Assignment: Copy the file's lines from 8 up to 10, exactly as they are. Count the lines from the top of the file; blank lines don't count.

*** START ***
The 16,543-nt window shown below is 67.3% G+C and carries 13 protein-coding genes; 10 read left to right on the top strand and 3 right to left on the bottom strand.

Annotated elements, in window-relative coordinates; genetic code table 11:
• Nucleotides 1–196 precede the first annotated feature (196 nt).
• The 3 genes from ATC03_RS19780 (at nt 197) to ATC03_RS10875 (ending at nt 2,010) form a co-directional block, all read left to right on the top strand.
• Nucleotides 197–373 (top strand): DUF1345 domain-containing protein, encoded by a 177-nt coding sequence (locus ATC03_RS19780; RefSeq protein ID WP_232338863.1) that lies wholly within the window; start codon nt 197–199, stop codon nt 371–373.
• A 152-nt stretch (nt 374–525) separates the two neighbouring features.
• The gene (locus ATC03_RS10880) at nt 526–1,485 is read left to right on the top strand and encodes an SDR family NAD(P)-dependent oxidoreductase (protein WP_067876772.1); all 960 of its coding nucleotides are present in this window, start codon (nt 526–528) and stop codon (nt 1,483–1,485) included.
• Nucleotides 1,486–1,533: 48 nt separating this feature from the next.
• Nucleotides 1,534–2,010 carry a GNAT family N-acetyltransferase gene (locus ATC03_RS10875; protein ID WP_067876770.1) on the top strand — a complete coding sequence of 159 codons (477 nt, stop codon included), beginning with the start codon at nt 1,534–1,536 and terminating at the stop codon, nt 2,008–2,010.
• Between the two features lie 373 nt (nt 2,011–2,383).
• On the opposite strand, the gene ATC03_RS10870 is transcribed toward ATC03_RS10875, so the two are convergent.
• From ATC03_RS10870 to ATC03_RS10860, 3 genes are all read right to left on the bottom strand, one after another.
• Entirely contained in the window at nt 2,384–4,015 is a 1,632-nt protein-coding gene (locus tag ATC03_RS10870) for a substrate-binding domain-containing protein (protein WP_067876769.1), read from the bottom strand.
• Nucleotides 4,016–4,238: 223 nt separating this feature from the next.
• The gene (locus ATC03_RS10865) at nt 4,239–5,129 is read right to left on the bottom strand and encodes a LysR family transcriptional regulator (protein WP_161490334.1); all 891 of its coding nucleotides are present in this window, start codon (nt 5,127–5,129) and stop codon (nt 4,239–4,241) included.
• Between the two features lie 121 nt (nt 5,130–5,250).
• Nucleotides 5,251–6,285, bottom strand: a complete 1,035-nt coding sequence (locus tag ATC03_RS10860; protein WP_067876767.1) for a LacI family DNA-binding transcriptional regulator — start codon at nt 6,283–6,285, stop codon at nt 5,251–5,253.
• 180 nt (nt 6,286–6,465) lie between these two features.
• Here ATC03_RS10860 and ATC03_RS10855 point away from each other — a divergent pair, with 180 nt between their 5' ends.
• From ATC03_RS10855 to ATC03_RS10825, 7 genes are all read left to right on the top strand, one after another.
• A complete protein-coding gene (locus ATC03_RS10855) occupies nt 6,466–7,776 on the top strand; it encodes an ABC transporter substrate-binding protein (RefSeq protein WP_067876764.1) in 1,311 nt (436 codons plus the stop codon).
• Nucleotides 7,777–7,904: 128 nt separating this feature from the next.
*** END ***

• Nucleotides 1,486–1,533: 48 nt separating this feature from the next.
• Nucleotides 1,534–2,010 carry a GNAT family N-acetyltransferase gene (locus ATC03_RS10875; protein ID WP_067876770.1) on the top strand — a complete coding sequence of 159 codons (477 nt, stop codon included), beginning with the start codon at nt 1,534–1,536 and terminating at the stop codon, nt 2,008–2,010.
• Between the two features lie 373 nt (nt 2,011–2,383).